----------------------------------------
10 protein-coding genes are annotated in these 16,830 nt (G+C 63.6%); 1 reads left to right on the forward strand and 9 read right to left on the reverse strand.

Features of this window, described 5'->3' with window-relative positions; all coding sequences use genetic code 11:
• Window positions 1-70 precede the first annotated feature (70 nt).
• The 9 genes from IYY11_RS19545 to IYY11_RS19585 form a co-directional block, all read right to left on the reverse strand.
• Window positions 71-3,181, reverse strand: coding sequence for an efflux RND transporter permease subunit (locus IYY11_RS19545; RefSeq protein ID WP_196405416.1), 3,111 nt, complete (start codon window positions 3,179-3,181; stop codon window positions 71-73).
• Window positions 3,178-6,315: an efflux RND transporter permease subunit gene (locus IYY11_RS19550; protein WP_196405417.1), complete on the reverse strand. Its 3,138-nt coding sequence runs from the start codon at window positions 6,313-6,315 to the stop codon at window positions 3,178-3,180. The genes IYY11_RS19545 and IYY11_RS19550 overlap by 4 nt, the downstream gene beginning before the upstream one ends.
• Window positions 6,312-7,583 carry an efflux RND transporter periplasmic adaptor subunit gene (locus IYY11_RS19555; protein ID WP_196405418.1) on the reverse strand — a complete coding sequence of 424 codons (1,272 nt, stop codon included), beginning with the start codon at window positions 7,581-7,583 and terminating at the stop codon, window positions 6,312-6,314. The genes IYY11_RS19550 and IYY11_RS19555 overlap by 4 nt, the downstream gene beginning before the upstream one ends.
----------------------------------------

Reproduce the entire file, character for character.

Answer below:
10 protein-coding genes are annotated in these 16,830 nt (G+C 63.6%); 1 reads left to right on the forward strand and 9 read right to left on the reverse strand.

Features of this window, described 5'->3' with window-relative positions; all coding sequences use genetic code 11:
• Window positions 1-70 precede the first annotated feature (70 nt).
• The 9 genes from IYY11_RS19545 to IYY11_RS19585 form a co-directional block, all read right to left on the reverse strand.
• Window positions 71-3,181, reverse strand: coding sequence for an efflux RND transporter permease subunit (locus IYY11_RS19545; RefSeq protein ID WP_196405416.1), 3,111 nt, complete (start codon window positions 3,179-3,181; stop codon window positions 71-73).
• Window positions 3,178-6,315: an efflux RND transporter permease subunit gene (locus IYY11_RS19550; protein WP_196405417.1), complete on the reverse strand. Its 3,138-nt coding sequence runs from the start codon at window positions 6,313-6,315 to the stop codon at window positions 3,178-3,180. The genes IYY11_RS19545 and IYY11_RS19550 overlap by 4 nt, the downstream gene beginning before the upstream one ends.
• Window positions 6,312-7,583 carry an efflux RND transporter periplasmic adaptor subunit gene (locus IYY11_RS19555; protein ID WP_196405418.1) on the reverse strand — a complete coding sequence of 424 codons (1,272 nt, stop codon included), beginning with the start codon at window positions 7,581-7,583 and terminating at the stop codon, window positions 6,312-6,314. The genes IYY11_RS19550 and IYY11_RS19555 overlap by 4 nt, the downstream gene beginning before the upstream one ends.